Does Job Longevity Really Matter?

This is a question that I had to do some research on because of my background.  I had a job in high school at a retail store.  This was my first job and the manager there took a chance that even without my experience, I would be able to do the job well.  Throughout college I had a few jobs and did a summer internship.  After graduation, I got one of those “big girl job” as an assistant manager at Target.  Although on my resume I have it listed for over a year experience (the internship i did with them plus the extra three months I worked there full time) it really was only two summers and a few college breaks worth of work.  Mid summer, I couldn’t take that job and quit.  A decision I still stand by, but I quit none the less.  tumblr_mhoe23akmv1r8mmrfo1_500

After much job search and applying for dozens of positions (and I mean dozens, like 30-40 jobs), I finally landed in education in the HR department.  I had no experience in HR but they took me anyway, believing (just like I believed) that I could handle the stress of the job and do a good job.  Well, after being there for a year, my position got cut.  I planned on staying in that particular job for a while, but I still had to move on.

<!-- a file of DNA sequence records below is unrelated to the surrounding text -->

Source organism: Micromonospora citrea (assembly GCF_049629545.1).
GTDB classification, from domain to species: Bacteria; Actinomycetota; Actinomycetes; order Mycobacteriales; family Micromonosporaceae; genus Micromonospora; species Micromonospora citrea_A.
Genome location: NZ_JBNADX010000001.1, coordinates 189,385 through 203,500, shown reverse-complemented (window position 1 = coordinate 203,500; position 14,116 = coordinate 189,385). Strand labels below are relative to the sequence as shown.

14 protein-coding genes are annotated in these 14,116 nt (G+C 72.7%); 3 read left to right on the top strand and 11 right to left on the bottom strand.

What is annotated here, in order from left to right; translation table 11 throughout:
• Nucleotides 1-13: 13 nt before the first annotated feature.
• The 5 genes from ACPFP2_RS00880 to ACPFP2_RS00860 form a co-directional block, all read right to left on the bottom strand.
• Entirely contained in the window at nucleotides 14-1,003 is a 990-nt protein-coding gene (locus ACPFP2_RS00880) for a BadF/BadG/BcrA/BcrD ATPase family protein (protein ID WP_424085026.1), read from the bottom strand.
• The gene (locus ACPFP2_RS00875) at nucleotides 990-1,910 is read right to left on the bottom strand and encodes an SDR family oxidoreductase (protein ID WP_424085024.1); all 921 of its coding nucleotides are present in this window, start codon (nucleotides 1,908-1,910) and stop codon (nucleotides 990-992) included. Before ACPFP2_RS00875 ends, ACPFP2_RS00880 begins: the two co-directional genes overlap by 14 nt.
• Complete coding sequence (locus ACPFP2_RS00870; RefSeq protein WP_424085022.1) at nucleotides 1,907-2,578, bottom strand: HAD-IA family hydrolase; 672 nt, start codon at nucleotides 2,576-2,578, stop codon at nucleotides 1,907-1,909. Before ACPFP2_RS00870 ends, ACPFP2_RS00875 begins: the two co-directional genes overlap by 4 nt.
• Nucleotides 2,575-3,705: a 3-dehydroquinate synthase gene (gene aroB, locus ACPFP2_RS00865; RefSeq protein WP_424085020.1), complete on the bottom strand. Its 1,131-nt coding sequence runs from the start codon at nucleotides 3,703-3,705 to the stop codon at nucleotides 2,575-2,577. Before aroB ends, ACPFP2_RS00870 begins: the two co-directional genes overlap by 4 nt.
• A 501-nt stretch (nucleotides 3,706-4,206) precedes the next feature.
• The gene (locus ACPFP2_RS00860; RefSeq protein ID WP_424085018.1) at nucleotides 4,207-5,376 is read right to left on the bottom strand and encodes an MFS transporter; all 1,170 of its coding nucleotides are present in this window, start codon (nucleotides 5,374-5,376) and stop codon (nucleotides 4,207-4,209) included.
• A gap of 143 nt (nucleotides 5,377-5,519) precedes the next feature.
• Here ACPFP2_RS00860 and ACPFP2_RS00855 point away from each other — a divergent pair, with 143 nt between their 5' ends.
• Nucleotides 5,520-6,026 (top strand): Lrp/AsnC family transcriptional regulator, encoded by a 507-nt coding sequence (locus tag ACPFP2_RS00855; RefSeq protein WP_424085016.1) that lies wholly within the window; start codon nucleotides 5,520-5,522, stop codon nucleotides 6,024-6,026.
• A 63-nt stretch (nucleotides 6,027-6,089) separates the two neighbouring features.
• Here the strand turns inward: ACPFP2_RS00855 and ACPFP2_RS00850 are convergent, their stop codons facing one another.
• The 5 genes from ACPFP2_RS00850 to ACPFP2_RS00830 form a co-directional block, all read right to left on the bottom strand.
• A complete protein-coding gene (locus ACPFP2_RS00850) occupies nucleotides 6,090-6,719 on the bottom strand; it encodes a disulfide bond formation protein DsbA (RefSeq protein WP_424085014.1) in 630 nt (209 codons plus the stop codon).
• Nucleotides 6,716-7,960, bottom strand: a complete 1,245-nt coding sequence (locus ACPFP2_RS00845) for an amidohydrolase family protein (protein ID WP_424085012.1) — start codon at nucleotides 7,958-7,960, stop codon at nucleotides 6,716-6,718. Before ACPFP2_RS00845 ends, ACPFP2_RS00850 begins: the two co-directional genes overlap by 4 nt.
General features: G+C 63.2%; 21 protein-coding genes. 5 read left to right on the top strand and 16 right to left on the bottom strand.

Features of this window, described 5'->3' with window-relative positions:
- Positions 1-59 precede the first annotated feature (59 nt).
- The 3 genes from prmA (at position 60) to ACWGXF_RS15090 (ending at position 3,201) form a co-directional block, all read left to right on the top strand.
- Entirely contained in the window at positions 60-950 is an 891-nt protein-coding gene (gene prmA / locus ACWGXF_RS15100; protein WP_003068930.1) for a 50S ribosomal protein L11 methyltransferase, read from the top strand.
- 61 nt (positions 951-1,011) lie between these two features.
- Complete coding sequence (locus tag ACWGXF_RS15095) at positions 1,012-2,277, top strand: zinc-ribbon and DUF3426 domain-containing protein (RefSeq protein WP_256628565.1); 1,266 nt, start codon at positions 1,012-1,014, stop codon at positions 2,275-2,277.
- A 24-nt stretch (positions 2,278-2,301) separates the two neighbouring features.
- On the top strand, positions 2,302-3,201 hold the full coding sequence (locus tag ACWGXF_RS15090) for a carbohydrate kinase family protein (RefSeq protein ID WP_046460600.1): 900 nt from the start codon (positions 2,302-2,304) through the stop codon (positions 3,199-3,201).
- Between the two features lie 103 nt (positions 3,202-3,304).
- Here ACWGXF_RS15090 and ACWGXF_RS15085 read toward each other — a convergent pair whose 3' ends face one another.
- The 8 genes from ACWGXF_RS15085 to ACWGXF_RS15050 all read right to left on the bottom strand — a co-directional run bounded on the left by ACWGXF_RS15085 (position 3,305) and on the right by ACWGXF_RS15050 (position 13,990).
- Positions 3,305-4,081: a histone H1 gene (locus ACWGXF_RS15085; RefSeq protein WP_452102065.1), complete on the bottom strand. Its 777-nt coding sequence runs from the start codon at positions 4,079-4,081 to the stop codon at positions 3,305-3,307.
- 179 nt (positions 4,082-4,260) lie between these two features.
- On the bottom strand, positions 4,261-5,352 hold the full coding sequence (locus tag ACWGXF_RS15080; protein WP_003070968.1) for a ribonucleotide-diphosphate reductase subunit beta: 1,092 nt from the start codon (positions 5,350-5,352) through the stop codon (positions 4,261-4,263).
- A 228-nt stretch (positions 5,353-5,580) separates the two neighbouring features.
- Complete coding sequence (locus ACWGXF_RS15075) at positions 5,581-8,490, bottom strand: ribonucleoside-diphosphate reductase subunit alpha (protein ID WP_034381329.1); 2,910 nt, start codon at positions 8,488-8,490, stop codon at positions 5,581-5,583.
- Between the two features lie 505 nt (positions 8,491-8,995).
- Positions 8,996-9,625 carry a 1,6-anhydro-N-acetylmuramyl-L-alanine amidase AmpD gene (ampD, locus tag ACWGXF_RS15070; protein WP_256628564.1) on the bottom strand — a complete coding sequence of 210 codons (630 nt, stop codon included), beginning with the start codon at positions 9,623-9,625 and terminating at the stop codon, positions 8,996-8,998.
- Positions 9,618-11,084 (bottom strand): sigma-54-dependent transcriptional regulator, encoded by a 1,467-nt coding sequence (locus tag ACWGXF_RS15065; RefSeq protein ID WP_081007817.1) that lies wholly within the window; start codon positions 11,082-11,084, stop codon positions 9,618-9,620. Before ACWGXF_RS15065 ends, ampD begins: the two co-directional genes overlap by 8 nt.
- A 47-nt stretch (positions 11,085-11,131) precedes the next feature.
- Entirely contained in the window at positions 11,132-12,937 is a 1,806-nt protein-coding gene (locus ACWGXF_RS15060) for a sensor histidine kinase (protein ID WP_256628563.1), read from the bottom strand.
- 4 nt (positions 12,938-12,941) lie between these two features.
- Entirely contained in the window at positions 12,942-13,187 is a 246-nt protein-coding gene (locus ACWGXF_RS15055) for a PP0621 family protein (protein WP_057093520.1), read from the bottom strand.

Now, at my current job, I have been there for about 6 months and I again do not plan on going anywhere.  However, after have pretty much every position before this that has believed in my ability, it has made me question the importance of longevity.  So now when I search through resumes to bring talent to my company, I very much look over longevity in a job.  I’ve had supervisors ask me “do you know why they aren’t working now?” or “why did they skip around jobs so much?”.  I never have an answer for them.  Dates on a resume is something I kind of overlook because clearly if you can;t tell about, I’ve got a few dates scattered around.  So why does it matter?